by Dorin Azérad
I don’t remember a life without hair pulling.
This is the first photo of me with Trichotillomania. 4 years old. Not worried about anything but nap time, snack time, and bossing around my baby sister.
For many years, it was difficult for me to look at photos of myself as a child. I immediately remembered the tears shed after hair-pulling episodes and the frustration felt watching my hair slowly grow back. I used to let my Trichotillomania and my hair loss define the way I lived my life. It took years of pain and heartache for me to realize that there is another way.
My journey with Trichotillomania began over 20 years ago when I started pulling out my eyelashes and eyebrows at the age of 4. A few years later, my hands moved from my eyebrows and eyelashes to my left hairline. With that, the numbers of hairs I pulled increased exponentially.
When it became clear to my parents that my hair pulling was not a phase, they found me a therapist. For the next decade, I was in a therapist's office every week counting the hairs I had pulled, talking about the different stressors that might be affecting my Trich, and coming up with every strategy imaginable to stop pulling.
Just a few years ago, if you even mentioned the word “hair” around me, I’d flinch and change the conversation. Wanting nothing more than to stop pulling, I tried everything from doctors and meds to fidget toys and hair pulling journals. Nothing worked - my bald spots only got bigger and bigger, as did the headbands and toppers I wore every day to cover up those growing spots.
Slowly, I decided I no longer wanted to live my life feeling defined by my deepest, darkest secret - my Trichotillomania. My shame had grown over the years to a level of all consuming. My Trichotillomania and my hair had negatively affected the activities I chose to participate in, the people I let into my life, and worst of all, the way I thought of myself. It took years of slowly meditating on surrendering, but I eventually got to a place where I had enough. I was ready to surrender to the disorder. I was no longer going to let my disorder control me.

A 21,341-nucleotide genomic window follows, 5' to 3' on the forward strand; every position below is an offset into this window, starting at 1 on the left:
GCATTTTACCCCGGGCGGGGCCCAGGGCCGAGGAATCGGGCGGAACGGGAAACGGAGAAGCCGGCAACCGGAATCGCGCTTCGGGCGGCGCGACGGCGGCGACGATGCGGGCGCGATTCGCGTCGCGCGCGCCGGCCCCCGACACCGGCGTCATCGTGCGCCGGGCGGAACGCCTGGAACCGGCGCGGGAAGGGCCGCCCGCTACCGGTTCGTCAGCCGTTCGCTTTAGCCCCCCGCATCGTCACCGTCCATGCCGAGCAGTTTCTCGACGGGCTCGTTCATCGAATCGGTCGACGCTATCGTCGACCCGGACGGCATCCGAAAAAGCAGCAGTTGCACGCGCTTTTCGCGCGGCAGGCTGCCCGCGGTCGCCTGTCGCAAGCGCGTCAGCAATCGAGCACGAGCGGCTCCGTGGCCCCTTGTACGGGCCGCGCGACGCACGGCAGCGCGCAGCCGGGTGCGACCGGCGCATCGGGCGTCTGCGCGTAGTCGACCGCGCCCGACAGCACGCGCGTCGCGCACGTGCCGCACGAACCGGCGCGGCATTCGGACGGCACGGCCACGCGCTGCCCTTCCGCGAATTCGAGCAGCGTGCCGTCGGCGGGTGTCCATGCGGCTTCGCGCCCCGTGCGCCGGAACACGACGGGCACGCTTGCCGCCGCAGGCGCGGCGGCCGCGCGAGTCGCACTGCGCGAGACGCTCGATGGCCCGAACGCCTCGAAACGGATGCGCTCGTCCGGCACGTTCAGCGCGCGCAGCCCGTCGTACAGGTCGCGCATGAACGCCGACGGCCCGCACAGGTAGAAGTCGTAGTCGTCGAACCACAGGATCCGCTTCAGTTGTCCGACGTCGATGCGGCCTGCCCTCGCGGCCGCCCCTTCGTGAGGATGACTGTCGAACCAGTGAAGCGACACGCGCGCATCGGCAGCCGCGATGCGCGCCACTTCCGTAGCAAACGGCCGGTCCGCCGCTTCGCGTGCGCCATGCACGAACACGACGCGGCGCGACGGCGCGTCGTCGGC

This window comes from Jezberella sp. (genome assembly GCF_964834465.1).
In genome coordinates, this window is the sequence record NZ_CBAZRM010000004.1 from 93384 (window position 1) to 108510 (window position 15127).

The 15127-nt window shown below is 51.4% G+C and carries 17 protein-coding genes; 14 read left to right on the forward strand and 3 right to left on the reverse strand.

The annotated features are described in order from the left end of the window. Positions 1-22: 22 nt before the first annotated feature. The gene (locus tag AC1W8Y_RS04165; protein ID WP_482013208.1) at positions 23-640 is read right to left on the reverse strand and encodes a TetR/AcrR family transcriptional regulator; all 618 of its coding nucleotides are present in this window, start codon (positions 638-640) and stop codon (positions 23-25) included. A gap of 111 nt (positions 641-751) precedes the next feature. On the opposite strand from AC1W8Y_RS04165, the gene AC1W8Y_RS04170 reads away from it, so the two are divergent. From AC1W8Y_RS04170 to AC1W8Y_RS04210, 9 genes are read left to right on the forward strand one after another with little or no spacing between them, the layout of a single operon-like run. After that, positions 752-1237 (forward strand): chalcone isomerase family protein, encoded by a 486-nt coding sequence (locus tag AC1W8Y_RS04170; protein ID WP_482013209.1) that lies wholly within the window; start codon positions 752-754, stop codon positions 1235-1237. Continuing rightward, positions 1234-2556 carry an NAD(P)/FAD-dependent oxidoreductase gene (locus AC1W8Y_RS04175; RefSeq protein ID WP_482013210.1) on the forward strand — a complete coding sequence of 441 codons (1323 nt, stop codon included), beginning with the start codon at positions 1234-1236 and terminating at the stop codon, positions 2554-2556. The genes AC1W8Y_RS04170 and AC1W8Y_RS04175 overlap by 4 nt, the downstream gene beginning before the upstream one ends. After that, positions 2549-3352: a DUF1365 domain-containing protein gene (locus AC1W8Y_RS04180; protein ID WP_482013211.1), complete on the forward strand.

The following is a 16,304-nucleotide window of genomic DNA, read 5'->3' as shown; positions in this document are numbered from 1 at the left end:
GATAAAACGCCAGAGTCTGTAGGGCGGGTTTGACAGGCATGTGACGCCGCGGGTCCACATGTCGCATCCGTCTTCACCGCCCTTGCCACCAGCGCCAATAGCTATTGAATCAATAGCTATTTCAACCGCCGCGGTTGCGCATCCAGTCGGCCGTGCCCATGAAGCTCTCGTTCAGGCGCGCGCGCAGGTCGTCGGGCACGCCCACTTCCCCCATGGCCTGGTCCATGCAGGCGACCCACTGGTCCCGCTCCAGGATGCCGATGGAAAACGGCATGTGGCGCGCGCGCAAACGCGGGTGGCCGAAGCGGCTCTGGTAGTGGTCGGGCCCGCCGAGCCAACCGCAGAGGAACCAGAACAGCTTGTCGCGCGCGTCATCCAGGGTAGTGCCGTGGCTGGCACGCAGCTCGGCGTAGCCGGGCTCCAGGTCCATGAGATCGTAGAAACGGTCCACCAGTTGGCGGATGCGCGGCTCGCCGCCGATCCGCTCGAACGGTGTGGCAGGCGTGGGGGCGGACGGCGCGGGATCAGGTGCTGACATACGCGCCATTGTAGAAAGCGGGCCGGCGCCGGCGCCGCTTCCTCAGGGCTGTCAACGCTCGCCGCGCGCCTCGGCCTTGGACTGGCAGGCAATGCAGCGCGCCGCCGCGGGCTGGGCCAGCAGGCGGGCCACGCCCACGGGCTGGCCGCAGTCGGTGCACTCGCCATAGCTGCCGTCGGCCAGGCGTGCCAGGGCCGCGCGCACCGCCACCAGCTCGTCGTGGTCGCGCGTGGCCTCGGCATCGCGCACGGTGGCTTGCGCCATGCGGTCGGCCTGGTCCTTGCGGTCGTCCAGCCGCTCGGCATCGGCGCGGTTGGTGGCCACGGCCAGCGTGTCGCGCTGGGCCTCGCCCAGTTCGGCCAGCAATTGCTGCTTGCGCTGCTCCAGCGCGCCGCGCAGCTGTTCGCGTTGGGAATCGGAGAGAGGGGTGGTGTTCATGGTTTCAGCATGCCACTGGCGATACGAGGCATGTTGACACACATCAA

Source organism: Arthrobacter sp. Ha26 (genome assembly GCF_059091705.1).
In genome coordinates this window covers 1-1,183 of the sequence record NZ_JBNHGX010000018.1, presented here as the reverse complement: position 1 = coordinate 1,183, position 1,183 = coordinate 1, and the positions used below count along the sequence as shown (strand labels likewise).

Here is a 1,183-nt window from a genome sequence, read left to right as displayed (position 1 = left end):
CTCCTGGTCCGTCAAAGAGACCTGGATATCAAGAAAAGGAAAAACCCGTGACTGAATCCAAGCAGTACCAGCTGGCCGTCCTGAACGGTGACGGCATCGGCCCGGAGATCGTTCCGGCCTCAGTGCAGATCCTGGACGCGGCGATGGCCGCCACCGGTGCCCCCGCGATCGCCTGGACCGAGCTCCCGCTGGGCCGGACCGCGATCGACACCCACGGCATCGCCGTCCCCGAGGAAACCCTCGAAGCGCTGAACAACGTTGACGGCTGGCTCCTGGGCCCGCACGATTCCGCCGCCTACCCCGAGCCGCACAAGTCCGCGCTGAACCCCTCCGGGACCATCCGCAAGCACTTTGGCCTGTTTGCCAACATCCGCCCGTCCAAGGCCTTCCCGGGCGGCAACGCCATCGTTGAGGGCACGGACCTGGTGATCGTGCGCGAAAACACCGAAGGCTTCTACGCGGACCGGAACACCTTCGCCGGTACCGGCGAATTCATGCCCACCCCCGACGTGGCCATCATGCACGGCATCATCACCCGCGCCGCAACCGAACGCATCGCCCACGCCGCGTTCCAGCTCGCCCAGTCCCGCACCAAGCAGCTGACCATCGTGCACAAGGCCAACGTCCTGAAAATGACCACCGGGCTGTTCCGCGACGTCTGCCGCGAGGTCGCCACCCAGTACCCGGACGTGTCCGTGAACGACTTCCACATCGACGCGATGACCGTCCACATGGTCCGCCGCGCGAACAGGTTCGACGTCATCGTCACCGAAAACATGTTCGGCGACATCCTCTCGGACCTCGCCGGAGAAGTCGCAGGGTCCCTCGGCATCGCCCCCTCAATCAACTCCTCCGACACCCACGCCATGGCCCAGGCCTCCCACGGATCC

Today, I’m on a journey of acceptance and self-compassion; I’m learning to love my Trichotillomania, my hair (or lack thereof), and most importantly, myself. Yes, I still pull out my hair every day (actually, I haven’t had a pull-free day in years), but I’m ok with that! I no longer live my life wishing for a day without Trichotillomania, because I am learning to love myself with Trichotillomania.
As my journey with self-acceptance has evolved, I have learned the importance of setting boundaries. It’s just as important to give myself grace when I pull out a few hairs as it is to tell myself to stop when my pulling gets in the way of my day-to-day activities.
I created my hair-pulling toolbox to help me as I navigate these boundaries. It consists of affirmations, favorite quotes, my journal (which no longer contains the number of hairs I’ve pulled), enough fidget toys for a small army of fidgeting children, and my Keen - the awareness bracelet from HabitAware.